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Track Record

Laurie Itkin, Vice President of Government Affairs, Betfair TVG

Track Record

As it now stands, it looks like either California or New Jersey will be first state in the U.S. to offer legal exchange wagering on horse races.

California will roll out the system in May 2012. New Jersey is poised to do the same, but may actually offer the bets first. In a third scenario, internet gaming could be legalized at the federal level, overthrowing the 2006 Unlawful Internet Gambling Enforcement Act (UIGEA).

No one is watching this race more closely than Laurie Itkin, vice president of government affairs for Betfair TVG, the country’s second-largest legal internet wagering operator.

For Itkin, exchange wagering and other forms of legal online gambling are a matter of simple horse sense. Governments desperately need revenue. The horse industry, teetering on the edge of obsolescence, desperately needs revenue and patronage. By bringing legal exchange betting on real-time races to tech-savvy players, then regulating and taxing it, everybody wins.

“Horse racing cannot survive without wagering, as a significant portion of every dollar wagered goes back to tracks, horse owners, breeders, and state and local governments,” says Itkin. “Betfair and TVG believe that if we can introduce exchange wagering on horse racing in the United States, we can use that technology to attract younger bettors.”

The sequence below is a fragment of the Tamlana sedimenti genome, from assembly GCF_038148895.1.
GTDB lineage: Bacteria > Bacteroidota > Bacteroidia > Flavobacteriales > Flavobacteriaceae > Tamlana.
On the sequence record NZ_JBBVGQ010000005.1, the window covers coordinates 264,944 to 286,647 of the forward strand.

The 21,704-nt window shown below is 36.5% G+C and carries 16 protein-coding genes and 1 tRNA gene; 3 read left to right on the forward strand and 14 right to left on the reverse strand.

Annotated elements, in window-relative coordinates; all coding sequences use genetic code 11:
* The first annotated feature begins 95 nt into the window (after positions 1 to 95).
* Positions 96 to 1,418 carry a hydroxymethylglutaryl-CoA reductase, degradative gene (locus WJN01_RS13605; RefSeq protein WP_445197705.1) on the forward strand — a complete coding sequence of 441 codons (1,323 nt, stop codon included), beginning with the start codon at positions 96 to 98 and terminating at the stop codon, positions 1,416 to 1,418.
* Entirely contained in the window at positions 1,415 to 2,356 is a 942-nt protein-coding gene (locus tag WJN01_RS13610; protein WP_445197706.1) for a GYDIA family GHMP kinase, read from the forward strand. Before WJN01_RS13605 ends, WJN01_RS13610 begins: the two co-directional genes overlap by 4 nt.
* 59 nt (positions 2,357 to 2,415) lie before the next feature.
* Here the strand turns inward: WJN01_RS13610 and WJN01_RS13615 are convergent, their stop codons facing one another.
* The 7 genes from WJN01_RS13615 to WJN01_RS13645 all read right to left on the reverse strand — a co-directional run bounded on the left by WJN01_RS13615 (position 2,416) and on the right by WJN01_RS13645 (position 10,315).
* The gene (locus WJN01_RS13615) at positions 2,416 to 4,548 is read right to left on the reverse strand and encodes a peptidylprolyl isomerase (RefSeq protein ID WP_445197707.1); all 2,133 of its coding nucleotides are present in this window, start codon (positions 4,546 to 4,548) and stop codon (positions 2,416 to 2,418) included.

Betfair has already performed that miracle in the U.K. Founded in 2000, the betting exchange now processes more than 5 million transactions a day, primarily to younger, tech-savvy bettors. In 2009, the company acquired TVG, one of the largest legal online wagering businesses in the United States. When exchange wagering finally comes to the U.S., Itkin believes the company’s experience, infrastructure and “white hat” reputation could make it first out of the gate as a provider.

According to government data, legal internet gambling could yield as much as $42 billion in tax revenue in the first decade.

“If I put myself in the shoes of state legislators,” says Itkin, “I’d see this as low-hanging fruit to solve state budget deficits.”

Not everyone is sold, however, and that’s Itkin’s job—to educate lawmakers about the industry’s potential, and reassure them that safeguards are already in place to keep the games secure. She knows the resistance will not evaporate overnight.

“There’s still a fear by some policymakers about internet gaming,” she says, “that although we have a huge industry of brick-and-mortar casinos, we should be afraid of the internet.”

In the meantime, the U.S. offshore internet gambling market climbed to about $5.7 billion in 2010. And as legislators at the federal and state levels debate the issue, the numbers will continue to grow and the dollars lost to offshore operators will as well.

“The message to lawmakers is that a very large black market exists and continues to grow,” says Itkin. “Americans will continue to gamble online. By legalizing, regulating and taxing it, lawmakers can ensure that consumers have more protection than they do today, and state and federal governments can obtain needed revenue to help reduce budget deficits.”